Dr. Antony Davies is associate professor of economics at Duquesne University. Dr. Davies authors monthly columns on economics and public policy for the Philadelphia Inquirer and U.S. News & World Report, and co-hosts Words and Numbers, a weekly podcast on economics and policy. He has written over 300 op-eds for, among others, the Wall Street Journal, Los Angeles Times, New York Daily News, Washington Post, and Huffington Post. In addition to his academic work, Dr. Davies was Associate Producer at the Moving Pictures Institute, Chief Financial Officer at Parabon Computation, founded several technology companies, and is co-founder and Chief Academic Officer at FreedomTrust, a non-profit educational institution. Dr. Davies earned his B.S. in Economics from Saint Vincent College, and Ph.D. in Economics from the State University of New York at Albany.
“Complementary and alternative medicines (CAM) are treatments for which either evidence is lacking, or for which evidence suggests no effect over a placebo treatment. When a non-evidence-based treatment is used alongside conventional medicine, it is considered ‘complementary’. When a non- evidence-based treatment is used instead of conventional medicine, it is considered ‘alternative’. Many forms of CAM have origins and/or a history of use beyond evidence-based medicine. Further, many CAM treatments are based on principles and/or evidence that are not recognised by the majority of independent scientists. When a person uses CAM and experiences an improvement in symptoms, this may be due to the placebo effect.”
Phil White is an Emmy-nominated writer who frequently contributes to The Inertia, SUP the Mag and Canoe & Kayak. He is the co-author, with Dr. Kelly Starrett, of the forthcoming books Flight Plan and Waterman 2.0, and is also collaborating on Game Changer with University of Michigan football performance director Dr. Fergus Connolly and Bridging the Gap with Sue Falsone, the first female athletic head trainer in Major League sports. His other books include Whistle Stop, which Larry King said, “I can’t put down,” and Our Supreme Task, which The Times Literary Supplement called “Illuminating.”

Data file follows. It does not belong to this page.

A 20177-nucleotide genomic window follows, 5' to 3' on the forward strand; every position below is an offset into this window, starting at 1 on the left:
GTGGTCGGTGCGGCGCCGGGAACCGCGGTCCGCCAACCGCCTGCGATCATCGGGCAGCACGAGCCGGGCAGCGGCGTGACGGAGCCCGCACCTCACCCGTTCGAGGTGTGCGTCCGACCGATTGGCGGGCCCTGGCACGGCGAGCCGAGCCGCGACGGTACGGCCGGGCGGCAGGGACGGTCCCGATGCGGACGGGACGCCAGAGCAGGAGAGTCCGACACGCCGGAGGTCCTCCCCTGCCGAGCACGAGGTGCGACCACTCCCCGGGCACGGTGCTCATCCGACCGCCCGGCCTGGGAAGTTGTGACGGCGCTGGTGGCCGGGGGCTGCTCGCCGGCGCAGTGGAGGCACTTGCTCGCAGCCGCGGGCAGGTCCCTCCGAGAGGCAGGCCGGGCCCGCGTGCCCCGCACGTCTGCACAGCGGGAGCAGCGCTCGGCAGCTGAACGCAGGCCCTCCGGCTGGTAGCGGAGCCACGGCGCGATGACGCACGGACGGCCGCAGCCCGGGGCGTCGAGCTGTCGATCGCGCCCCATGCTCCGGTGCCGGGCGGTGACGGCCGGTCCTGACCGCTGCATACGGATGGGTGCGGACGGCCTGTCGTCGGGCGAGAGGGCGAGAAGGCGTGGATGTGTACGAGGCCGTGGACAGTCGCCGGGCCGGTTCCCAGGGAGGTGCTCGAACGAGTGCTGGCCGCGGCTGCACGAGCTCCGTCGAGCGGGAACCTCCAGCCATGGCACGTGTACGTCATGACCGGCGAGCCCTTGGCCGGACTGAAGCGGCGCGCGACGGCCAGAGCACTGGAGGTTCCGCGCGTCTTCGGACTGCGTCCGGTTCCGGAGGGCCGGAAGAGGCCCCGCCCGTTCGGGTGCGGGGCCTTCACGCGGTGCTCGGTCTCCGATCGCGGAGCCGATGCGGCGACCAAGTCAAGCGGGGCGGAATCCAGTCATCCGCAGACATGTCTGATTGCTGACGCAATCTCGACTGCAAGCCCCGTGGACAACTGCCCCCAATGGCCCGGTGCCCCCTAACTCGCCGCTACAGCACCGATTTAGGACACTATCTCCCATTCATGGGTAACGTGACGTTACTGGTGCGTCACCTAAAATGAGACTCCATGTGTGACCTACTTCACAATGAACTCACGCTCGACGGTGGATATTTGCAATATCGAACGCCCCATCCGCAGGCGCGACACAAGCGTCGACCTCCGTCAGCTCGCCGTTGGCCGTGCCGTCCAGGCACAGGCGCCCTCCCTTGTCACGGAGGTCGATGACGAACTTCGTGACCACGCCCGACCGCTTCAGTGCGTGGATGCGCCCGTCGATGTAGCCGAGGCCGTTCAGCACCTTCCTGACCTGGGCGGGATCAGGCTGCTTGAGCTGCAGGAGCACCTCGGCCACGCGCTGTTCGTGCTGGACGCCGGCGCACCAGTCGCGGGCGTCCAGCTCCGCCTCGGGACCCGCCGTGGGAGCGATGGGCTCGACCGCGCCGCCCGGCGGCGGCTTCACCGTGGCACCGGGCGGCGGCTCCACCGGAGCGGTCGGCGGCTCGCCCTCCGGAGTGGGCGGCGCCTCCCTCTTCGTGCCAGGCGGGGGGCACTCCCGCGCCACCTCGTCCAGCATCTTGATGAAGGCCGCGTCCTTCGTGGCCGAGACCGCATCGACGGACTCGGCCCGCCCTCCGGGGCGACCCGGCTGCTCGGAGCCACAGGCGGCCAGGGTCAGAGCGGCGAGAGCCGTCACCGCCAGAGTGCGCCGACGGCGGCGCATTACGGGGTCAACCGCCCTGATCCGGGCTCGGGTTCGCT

Dr. Greg Lehman is a physiotherapist, chiropractor and strength and conditioning specialist treating musculoskeletal disorders within a biopsychosocial model. Prior to his clinical career Greg was fortunate enough to receive a Natural Sciences and Engineering Research Council MSc graduate scholarship that permitted him to be one of only two yearly students to train with Professor Stuart McGill in his Occupational Biomechanics Laboratory subsequently publishing more than 20 peer reviewed papers in the manual therapy and exercise biomechanics field. Greg was an assistant professor at the Canadian Memorial Chiropractic College teaching a graduate level course in Spine Biomechanics and Instrumentation as well conducting more than 20 research experiments while supervising more than 50 students. He has lectured on a number of topics on reconciling treatment biomechanics with pain science, running injuries, golf biomechanics, occupational low back injuries and therapeutic neuroscience.
Dr. Fergus Connolly is the Performance Director for University of Michigan Football. Prior to joining UM, Connolly spent two seasons with the San Francisco 49ers as Director of Elite Performance. Connolly has also worked as a performance consultant for the Jacksonville Jaguars, Cleveland Browns, New York Knicks, and multiple English Premier League, Australian Rules, and professional rugby teams. He also served as sports science director with the Welsh Rugby Union and was Strength and Conditioning Coach for the Bolton Wanderers FC.